Although Munigua is known since the XVI century by epigraphical and literary sources studies, it’s since 1956 that the settlement is archaeologically studied by the German Archaeological Institute – Madrid Department. Since that moment, the project has been developed in three different stages (Schattner 2003):

  • 1956-67: Discovery, documentation and study of public buildings
  • 1967-97: Characterization of the residential spaces and urbanism of the city
  • 1997-today: To advance in the knowledge of buildings and structural groups previously documented, and, to study the economic bases of the city, the mining economy and the archaeology of metallurgical production
  1. Blech, M., Hauschild, T., Hertel, D., 1993. Mulva III: das Grabgebäude in der Nekropole Ost. Die Skulpturen. Die Terrakotten, Madrider Beiträge. P. von Zabern, Mainz.
  2. Carriazo, J.D.M., 1979. El descubrimiento de Munigua y la espiral de oro del Cerro de Montorcaz. Madrider Mitteilungen 20, 272–281.
  3. Griepentrog, M., 2008. Mulva V: die vormunizipale Besiedlung von Munigua, Madrider Beiträge. L. Reichert, Wiesbaden.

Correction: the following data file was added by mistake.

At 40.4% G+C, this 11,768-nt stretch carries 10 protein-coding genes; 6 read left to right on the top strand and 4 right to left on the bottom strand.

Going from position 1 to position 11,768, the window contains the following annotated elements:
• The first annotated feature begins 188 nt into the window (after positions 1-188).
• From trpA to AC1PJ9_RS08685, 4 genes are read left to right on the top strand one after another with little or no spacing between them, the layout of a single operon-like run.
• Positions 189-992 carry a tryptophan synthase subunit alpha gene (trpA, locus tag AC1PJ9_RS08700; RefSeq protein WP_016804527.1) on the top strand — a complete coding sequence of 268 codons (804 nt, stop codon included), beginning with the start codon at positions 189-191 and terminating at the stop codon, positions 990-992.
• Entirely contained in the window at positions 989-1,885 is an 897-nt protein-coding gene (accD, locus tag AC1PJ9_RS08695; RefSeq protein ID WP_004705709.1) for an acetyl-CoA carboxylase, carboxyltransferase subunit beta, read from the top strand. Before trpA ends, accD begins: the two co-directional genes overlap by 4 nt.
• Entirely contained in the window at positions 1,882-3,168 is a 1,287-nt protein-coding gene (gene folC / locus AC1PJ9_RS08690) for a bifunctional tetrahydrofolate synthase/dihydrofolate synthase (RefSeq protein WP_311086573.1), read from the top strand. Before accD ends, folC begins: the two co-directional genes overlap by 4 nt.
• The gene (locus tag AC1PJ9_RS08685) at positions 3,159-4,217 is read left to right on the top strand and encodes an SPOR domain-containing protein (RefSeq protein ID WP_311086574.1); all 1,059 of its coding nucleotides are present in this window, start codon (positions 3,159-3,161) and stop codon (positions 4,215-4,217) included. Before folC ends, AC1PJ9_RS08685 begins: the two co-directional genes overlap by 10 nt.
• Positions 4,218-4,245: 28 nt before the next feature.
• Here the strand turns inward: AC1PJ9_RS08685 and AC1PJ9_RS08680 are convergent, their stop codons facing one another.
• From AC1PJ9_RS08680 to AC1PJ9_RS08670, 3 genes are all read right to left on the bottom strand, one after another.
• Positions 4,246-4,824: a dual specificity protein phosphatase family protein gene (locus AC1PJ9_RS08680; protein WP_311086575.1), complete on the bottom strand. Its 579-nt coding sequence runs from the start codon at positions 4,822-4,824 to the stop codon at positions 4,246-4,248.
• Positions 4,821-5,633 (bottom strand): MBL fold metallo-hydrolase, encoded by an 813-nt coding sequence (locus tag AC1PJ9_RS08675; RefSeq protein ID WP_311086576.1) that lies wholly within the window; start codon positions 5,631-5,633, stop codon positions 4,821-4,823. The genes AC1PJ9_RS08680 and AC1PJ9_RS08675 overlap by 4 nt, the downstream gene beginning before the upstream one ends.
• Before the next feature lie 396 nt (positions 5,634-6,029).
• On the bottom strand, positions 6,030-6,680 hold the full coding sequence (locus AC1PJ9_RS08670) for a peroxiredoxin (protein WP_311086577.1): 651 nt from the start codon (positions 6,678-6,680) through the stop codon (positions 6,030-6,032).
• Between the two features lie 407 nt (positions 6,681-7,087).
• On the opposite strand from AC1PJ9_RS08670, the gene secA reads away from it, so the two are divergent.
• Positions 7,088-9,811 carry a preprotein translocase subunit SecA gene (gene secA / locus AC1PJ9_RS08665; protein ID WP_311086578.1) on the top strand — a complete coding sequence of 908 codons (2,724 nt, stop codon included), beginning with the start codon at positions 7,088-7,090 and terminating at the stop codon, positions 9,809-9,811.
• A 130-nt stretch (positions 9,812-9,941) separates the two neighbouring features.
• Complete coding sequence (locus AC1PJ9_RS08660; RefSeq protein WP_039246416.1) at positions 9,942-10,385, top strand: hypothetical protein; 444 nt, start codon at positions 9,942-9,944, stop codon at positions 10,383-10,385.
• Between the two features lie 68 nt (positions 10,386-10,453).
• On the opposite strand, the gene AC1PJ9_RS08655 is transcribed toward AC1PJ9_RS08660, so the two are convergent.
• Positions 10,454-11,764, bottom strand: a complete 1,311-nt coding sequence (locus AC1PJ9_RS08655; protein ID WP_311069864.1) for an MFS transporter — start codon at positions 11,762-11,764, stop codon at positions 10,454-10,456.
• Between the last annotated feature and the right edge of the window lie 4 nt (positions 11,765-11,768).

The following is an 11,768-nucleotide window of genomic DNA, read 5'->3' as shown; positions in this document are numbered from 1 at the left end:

4. Grünhagen, W., 1959. Excavaciones del santuario de terrazas de Munigua, in: V Congreso Nacional de Arqueología. Zaragoza 1957. Secretaría General de los Congresos Arqueológicos Nacionales, Zaragoza, pp. 275–282.
  5. Hauschild, T., 1992. Los templos romanos de Munigua (Sevilla). Cuadernos de arquitectura romana 1, 133–143.
  6. Hauschild, T., 1969. Munigua. Exploraciones en el área de la ciudad al este del foro. Noticiario Arqueológico Hispánico XIII-XIV, 61–62.
  7. Hauschild, T., Hausmann, E., 1991. Casas romanas en Munigua, in: La Casa Urbana Hispanorromana. Ponencias Y Comunicaciones. Congreso Celebrado En Zaragoza, Del 16 Al 18 de Noviembre de 1988. Institución Fernando el Católico, Zaragoza, pp. 329–335.
  8. Krug, A., 2006. Corriger la Fortuna! - Falschspiel in Munigua. Madrider Mitteilungen 47, 146–151.